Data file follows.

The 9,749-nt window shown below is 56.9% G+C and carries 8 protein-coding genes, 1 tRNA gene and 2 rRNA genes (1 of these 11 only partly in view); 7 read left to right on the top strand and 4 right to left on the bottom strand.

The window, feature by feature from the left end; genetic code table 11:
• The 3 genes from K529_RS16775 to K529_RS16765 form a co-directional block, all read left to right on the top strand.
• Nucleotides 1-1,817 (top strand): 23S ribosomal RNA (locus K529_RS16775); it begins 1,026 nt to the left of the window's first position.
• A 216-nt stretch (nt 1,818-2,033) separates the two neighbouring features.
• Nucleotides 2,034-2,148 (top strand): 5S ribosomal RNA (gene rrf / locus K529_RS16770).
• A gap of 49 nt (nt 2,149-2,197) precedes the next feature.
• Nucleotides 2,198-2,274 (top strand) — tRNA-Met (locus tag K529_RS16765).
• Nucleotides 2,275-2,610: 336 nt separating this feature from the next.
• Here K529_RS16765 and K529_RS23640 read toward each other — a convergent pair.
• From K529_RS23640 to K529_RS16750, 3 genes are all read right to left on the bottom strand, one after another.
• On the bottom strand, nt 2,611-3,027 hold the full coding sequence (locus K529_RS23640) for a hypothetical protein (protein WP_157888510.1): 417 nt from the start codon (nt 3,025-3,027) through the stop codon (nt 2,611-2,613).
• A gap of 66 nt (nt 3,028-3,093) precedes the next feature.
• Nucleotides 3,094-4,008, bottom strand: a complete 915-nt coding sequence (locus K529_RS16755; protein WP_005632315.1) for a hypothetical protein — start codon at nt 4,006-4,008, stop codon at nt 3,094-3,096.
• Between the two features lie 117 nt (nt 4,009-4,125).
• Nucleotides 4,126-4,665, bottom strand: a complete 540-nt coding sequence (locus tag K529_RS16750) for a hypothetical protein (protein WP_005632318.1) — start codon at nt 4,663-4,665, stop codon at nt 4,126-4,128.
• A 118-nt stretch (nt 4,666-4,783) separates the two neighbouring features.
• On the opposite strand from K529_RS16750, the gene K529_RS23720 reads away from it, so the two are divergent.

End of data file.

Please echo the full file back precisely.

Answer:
The 9,749-nt window shown below is 56.9% G+C and carries 8 protein-coding genes, 1 tRNA gene and 2 rRNA genes (1 of these 11 only partly in view); 7 read left to right on the top strand and 4 right to left on the bottom strand.

The window, feature by feature from the left end; genetic code table 11:
• The 3 genes from K529_RS16775 to K529_RS16765 form a co-directional block, all read left to right on the top strand.
• Nucleotides 1-1,817 (top strand): 23S ribosomal RNA (locus K529_RS16775); it begins 1,026 nt to the left of the window's first position.
• A 216-nt stretch (nt 1,818-2,033) separates the two neighbouring features.
• Nucleotides 2,034-2,148 (top strand): 5S ribosomal RNA (gene rrf / locus K529_RS16770).
• A gap of 49 nt (nt 2,149-2,197) precedes the next feature.
• Nucleotides 2,198-2,274 (top strand) — tRNA-Met (locus tag K529_RS16765).
• Nucleotides 2,275-2,610: 336 nt separating this feature from the next.
• Here K529_RS16765 and K529_RS23640 read toward each other — a convergent pair.
• From K529_RS23640 to K529_RS16750, 3 genes are all read right to left on the bottom strand, one after another.
• On the bottom strand, nt 2,611-3,027 hold the full coding sequence (locus K529_RS23640) for a hypothetical protein (protein WP_157888510.1): 417 nt from the start codon (nt 3,025-3,027) through the stop codon (nt 2,611-2,613).
• A gap of 66 nt (nt 3,028-3,093) precedes the next feature.
• Nucleotides 3,094-4,008, bottom strand: a complete 915-nt coding sequence (locus K529_RS16755; protein WP_005632315.1) for a hypothetical protein — start codon at nt 4,006-4,008, stop codon at nt 3,094-3,096.
• Between the two features lie 117 nt (nt 4,009-4,125).
• Nucleotides 4,126-4,665, bottom strand: a complete 540-nt coding sequence (locus tag K529_RS16750) for a hypothetical protein (protein WP_005632318.1) — start codon at nt 4,663-4,665, stop codon at nt 4,126-4,128.
• A 118-nt stretch (nt 4,666-4,783) separates the two neighbouring features.
• On the opposite strand from K529_RS16750, the gene K529_RS23720 reads away from it, so the two are divergent.